The Scottish National Gallery displays some of the greatest art in the world, including masterpieces by Botticelli, Raphael, Titian, Rembrandt, Vermeer, Constable, Turner, Monet, Van Gogh and Gauguin, amongst many others. The most comprehensive part of the collection covers the history of Scottish painting – all the major names, including Ramsay, Raeburn, Wilkie and McTaggart, are represented.

The Scottish National Gallery comprises both the National Gallery Building and the Royal Scottish Academy Building. Both buildings, designed by William Henry Playfair, stand in the heart of Edinburgh. Although originally built as separate structures, their histories have long been intertwined, and, since 2004, they have been physically connected by the underground gardens level.

Usher Hall

Famous for

Hosting acclaimed music performances across several genres – from classical and jazz to rock and folk.

Usher Hall

Scotland’s only 5-star concert hall has hosted concerts year-round ranging from rock, pop, classical, jazz, world and folk music since its in 1914. Well-loved by performers and audiences alike from all over the world, the stunning Edwardian building offers magnificent acoustics, no matter the genre.

The Usher Hall is the city’s key venue for visiting national and international orchestras and has been the main venue for the Edinburgh International Festival since 1947. An always fresh and regularly updated programme sees the venue play host to some of the world’s finest musicians and performers.

Hidden Door Festival

Famous for

Breathing new life into old buildings and venues.

Hidden Doors
Image credit: James Duncan

Hidden Door is an arts organisation which aims to open up urban spaces as a platform for new and emerging artists, musicians, theatre makers, film makers and poets. Peripatetic in nature, the Hidden Door Festival has hosted in disused spaces and venues around Edinburgh, revealing hidden parts of the city.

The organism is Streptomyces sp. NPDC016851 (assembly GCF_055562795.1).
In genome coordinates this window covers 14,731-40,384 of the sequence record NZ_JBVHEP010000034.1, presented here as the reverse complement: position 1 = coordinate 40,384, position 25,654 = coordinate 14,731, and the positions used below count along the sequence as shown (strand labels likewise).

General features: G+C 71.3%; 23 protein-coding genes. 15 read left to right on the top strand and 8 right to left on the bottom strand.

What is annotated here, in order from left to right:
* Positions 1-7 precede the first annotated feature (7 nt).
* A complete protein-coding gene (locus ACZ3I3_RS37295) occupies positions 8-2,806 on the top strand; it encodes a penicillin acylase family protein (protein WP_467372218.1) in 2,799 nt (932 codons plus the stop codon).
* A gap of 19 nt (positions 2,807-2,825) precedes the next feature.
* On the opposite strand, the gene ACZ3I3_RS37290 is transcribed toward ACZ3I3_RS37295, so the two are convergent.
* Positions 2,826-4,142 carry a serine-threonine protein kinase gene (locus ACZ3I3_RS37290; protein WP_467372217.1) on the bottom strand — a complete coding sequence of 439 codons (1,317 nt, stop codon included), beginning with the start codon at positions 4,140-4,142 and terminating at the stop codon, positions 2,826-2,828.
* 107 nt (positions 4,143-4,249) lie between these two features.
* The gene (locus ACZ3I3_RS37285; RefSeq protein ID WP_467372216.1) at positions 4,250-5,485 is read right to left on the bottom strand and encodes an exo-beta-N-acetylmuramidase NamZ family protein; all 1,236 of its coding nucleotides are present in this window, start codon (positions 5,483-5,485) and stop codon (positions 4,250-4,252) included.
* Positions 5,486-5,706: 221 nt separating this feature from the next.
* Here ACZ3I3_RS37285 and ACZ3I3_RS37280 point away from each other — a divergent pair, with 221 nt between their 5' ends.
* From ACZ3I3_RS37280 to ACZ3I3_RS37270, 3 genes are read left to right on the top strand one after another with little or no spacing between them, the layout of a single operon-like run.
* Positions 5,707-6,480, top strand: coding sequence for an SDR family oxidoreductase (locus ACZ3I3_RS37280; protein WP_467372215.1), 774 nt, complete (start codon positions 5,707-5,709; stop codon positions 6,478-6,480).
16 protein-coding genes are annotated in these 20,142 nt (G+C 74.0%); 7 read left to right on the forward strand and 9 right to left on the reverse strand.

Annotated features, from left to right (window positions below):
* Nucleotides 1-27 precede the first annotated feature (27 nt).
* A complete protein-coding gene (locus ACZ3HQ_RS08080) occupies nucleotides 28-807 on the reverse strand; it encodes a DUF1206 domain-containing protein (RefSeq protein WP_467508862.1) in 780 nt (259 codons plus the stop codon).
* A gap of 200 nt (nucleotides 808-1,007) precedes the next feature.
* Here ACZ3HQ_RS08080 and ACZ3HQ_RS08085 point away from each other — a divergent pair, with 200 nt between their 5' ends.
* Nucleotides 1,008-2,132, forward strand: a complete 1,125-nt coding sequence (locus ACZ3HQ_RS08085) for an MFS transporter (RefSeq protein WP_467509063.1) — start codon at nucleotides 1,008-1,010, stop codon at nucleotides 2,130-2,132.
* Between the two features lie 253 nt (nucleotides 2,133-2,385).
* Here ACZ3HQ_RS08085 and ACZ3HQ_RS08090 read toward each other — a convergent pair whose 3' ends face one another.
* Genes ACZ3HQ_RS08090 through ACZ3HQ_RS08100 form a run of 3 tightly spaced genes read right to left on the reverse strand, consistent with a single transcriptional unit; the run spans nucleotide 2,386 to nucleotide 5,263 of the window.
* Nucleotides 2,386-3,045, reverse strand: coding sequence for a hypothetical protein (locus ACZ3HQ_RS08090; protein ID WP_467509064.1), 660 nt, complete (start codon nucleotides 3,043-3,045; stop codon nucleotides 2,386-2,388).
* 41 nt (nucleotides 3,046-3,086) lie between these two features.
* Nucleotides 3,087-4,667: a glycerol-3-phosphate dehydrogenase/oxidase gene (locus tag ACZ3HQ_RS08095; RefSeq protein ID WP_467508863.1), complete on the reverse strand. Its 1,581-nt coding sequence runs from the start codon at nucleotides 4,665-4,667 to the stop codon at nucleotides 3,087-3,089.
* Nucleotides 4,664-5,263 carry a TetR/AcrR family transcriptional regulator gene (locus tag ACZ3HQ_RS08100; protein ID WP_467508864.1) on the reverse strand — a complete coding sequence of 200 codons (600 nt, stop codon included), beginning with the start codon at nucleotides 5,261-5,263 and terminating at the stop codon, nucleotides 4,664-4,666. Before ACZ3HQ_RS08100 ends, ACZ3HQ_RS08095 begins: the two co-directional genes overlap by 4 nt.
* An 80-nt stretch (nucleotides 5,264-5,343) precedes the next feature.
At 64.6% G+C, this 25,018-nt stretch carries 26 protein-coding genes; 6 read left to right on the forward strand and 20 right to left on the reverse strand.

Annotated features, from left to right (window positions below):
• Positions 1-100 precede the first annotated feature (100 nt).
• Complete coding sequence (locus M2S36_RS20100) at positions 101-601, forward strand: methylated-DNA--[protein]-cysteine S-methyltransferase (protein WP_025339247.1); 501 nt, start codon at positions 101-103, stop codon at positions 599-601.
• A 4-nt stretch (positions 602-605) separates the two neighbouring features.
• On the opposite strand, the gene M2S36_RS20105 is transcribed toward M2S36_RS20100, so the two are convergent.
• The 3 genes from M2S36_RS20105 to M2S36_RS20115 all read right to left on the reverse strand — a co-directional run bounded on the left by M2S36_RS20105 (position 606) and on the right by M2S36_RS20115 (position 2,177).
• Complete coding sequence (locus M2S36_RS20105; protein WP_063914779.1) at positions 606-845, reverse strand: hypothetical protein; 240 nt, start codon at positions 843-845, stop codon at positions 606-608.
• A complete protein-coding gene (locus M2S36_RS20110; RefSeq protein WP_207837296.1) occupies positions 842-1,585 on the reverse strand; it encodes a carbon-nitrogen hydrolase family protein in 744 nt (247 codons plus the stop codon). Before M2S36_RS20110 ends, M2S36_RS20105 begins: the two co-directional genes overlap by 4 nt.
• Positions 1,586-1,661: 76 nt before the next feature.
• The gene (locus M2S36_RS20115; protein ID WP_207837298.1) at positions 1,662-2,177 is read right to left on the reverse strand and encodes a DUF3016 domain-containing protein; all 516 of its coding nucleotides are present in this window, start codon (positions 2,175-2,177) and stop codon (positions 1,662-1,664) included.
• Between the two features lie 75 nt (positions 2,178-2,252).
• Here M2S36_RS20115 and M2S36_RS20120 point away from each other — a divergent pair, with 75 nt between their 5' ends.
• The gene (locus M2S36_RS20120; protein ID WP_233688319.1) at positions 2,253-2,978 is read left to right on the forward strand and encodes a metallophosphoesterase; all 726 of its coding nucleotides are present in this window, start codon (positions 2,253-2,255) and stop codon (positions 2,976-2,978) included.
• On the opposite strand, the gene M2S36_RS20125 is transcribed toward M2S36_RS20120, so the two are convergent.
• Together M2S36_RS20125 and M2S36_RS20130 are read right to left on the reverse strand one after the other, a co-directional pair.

Steadily growing in size and reputation since establishing in 2014, when it hosted a 9 day festival in the abandoned Market Street vaults, in 2017 the festival breathed new life into the old Leith Theatre, bringing it back to life with art installations and experimental performances allowing audiences to explore a space left desolate for 25 years.

2022 saw the festival re-open the doors to old Royal High School, which had been closed since the 1960s, showcasing an outdoor festival of music, visual art, theatre, dance and spoken word, while in 2023 it set up home in a unused office block.

Dovecot Studios

Famous for

Showcasing the work of talented weavers and artists.

Dovecot Studios
Image Credit: Mike Wilkinson

Dovecot Studios is a must-visit for anyone with an interest in tapestries and fine craftsmanship. The studio is home to five weavers and two apprentices and the gallery is home to collections curated by Dovecot as well as touring exhibitions featuring work by artists from around the world.

Visitors to Dovecot can explore exhibitions and attend events to learn about the tapestry studio’s projects, as well as relax in the café and visit the studios’ shop. 

Playhouse Theatre

Famous for

Its year-round programme of shows – from comedy and drama to dance and musical theatre.

The Playhouse

Seating over 3,000, the Edinburgh Playhouse is the UK’s largest all seated theatre. Originally used as a cinema, the venue now hosts large scale touring productions and has played host to some of the biggest names in live music, comedy and musical theatre.

The Royal Lyceum Theatre

Famous for

A beautiful Victorian building which makes for a magical theatre experience.


The Royal Lyceum Theatre is one of Scotland’s leading producing theatres, and also one of the largest producing companies in the whole of the UK. Throughout its long history, the company has welcomed many stars to its stage including David Tennant, Alan Cumming and Emily Mortimer to Tony Conti, Ian McKellan and Marlene Dietrich.

The company’s engagement and outreach programme are run through their Creative Learning team which also runs the Lyceum Youth Theatre which has helped launch the careers of many Scottish actors. All costumes and sets for productions are designed and built in Edinburgh.

Discover the History Behind Edinburgh’s Theatres

From one of the oldest theatres in Scotland to the story behind the city’s purpose-built concert hall, discover more about these fascinating buildings